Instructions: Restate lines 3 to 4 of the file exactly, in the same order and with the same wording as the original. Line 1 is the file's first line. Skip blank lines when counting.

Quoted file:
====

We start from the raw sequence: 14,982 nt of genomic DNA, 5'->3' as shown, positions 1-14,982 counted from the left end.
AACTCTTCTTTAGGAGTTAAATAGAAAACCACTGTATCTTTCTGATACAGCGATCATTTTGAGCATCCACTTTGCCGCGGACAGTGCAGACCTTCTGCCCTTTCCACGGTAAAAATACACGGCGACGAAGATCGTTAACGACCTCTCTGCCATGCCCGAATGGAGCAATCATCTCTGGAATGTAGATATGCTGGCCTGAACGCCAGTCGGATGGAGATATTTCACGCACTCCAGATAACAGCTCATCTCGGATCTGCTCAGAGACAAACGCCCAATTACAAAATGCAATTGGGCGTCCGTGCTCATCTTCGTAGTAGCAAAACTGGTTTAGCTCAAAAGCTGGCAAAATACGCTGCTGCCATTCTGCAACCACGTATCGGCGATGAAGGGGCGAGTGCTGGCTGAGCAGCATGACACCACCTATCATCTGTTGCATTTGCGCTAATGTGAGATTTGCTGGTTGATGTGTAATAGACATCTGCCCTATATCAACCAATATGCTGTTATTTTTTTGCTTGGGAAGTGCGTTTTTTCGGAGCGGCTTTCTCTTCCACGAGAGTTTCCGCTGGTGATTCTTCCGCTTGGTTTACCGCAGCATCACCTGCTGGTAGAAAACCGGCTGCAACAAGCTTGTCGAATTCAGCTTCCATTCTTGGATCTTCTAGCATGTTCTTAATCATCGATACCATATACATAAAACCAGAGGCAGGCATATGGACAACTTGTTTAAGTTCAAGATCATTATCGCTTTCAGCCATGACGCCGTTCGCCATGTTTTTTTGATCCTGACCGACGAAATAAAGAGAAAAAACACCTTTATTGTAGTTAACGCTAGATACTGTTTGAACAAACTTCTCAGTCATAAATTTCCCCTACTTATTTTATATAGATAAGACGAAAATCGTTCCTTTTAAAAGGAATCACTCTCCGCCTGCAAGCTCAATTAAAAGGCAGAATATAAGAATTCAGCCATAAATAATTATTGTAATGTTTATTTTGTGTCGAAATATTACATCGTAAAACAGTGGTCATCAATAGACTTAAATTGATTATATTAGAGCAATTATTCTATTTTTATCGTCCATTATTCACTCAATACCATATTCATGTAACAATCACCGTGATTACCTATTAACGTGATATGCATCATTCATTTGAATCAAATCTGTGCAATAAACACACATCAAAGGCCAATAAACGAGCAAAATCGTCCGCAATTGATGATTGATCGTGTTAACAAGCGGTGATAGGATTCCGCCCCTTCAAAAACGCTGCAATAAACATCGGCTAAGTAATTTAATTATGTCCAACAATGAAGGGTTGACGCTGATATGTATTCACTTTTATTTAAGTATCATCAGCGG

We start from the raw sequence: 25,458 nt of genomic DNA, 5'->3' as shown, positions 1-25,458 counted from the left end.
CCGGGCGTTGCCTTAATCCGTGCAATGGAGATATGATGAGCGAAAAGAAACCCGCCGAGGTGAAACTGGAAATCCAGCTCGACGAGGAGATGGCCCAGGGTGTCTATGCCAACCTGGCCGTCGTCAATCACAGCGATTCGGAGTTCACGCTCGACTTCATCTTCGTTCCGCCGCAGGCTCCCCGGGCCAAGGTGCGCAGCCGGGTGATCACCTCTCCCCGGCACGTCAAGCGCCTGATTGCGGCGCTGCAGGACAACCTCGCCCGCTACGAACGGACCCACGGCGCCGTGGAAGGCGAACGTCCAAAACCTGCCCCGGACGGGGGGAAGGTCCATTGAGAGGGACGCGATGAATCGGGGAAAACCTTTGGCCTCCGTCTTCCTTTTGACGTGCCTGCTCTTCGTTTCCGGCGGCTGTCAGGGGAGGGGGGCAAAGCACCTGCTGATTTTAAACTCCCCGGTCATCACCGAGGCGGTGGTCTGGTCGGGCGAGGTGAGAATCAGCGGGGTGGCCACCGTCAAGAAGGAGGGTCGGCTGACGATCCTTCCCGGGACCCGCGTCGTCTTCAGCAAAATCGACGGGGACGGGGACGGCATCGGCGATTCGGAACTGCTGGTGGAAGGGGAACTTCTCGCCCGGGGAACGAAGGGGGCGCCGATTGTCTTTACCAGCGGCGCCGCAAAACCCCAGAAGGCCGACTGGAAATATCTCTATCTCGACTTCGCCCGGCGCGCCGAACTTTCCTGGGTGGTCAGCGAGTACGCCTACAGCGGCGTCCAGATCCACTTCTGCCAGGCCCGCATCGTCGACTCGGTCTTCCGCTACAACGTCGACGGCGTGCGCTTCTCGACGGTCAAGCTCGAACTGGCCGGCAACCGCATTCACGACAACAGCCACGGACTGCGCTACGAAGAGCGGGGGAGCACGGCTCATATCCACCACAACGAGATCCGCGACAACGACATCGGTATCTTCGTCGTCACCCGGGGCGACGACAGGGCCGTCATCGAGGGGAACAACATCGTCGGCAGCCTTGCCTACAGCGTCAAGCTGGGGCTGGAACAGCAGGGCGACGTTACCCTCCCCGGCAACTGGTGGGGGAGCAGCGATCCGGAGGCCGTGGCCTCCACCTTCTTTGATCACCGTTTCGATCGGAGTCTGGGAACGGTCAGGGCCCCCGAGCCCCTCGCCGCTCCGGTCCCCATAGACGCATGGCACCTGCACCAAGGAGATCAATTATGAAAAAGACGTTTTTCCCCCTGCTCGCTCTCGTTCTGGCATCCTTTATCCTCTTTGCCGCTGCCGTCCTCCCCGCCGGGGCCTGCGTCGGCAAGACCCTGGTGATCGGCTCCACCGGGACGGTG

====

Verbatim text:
We start from the raw sequence: 25,458 nt of genomic DNA, 5'->3' as shown, positions 1-25,458 counted from the left end.
CCGGGCGTTGCCTTAATCCGTGCAATGGAGATATGATGAGCGAAAAGAAACCCGCCGAGGTGAAACTGGAAATCCAGCTCGACGAGGAGATGGCCCAGGGTGTCTATGCCAACCTGGCCGTCGTCAATCACAGCGATTCGGAGTTCACGCTCGACTTCATCTTCGTTCCGCCGCAGGCTCCCCGGGCCAAGGTGCGCAGCCGGGTGATCACCTCTCCCCGGCACGTCAAGCGCCTGATTGCGGCGCTGCAGGACAACCTCGCCCGCTACGAACGGACCCACGGCGCCGTGGAAGGCGAACGTCCAAAACCTGCCCCGGACGGGGGGAAGGTCCATTGAGAGGGACGCGATGAATCGGGGAAAACCTTTGGCCTCCGTCTTCCTTTTGACGTGCCTGCTCTTCGTTTCCGGCGGCTGTCAGGGGAGGGGGGCAAAGCACCTGCTGATTTTAAACTCCCCGGTCATCACCGAGGCGGTGGTCTGGTCGGGCGAGGTGAGAATCAGCGGGGTGGCCACCGTCAAGAAGGAGGGTCGGCTGACGATCCTTCCCGGGACCCGCGTCGTCTTCAGCAAAATCGACGGGGACGGGGACGGCATCGGCGATTCGGAACTGCTGGTGGAAGGGGAACTTCTCGCCCGGGGAACGAAGGGGGCGCCGATTGTCTTTACCAGCGGCGCCGCAAAACCCCAGAAGGCCGACTGGAAATATCTCTATCTCGACTTCGCCCGGCGCGCCGAACTTTCCTGGGTGGTCAGCGAGTACGCCTACAGCGGCGTCCAGATCCACTTCTGCCAGGCCCGCATCGTCGACTCGGTCTTCCGCTACAACGTCGACGGCGTGCGCTTCTCGACGGTCAAGCTCGAACTGGCCGGCAACCGCATTCACGACAACAGCCACGGACTGCGCTACGAAGAGCGGGGGAGCACGGCTCATATCCACCACAACGAGATCCGCGACAACGACATCGGTATCTTCGTCGTCACCCGGGGCGACGACAGGGCCGTCATCGAGGGGAACAACATCGTCGGCAGCCTTGCCTACAGCGTCAAGCTGGGGCTGGAACAGCAGGGCGACGTTACCCTCCCCGGCAACTGGTGGGGGAGCAGCGATCCGGAGGCCGTGGCCTCCACCTTCTTTGATCACCGTTTCGATCGGAGTCTGGGAACGGTCAGGGCCCCCGAGCCCCTCGCCGCTCCGGTCCCCATAGACGCATGGCACCTGCACCAAGGAGATCAATTATGAAAAAGACGTTTTTCCCCCTGCTCGCTCTCGTTCTGGCATCCTTTATCCTCTTTGCCGCTGCCGTCCTCCCCGCCGGGGCCTGCGTCGGCAAGACCCTGGTGATCGGCTCCACCGGGACGGTG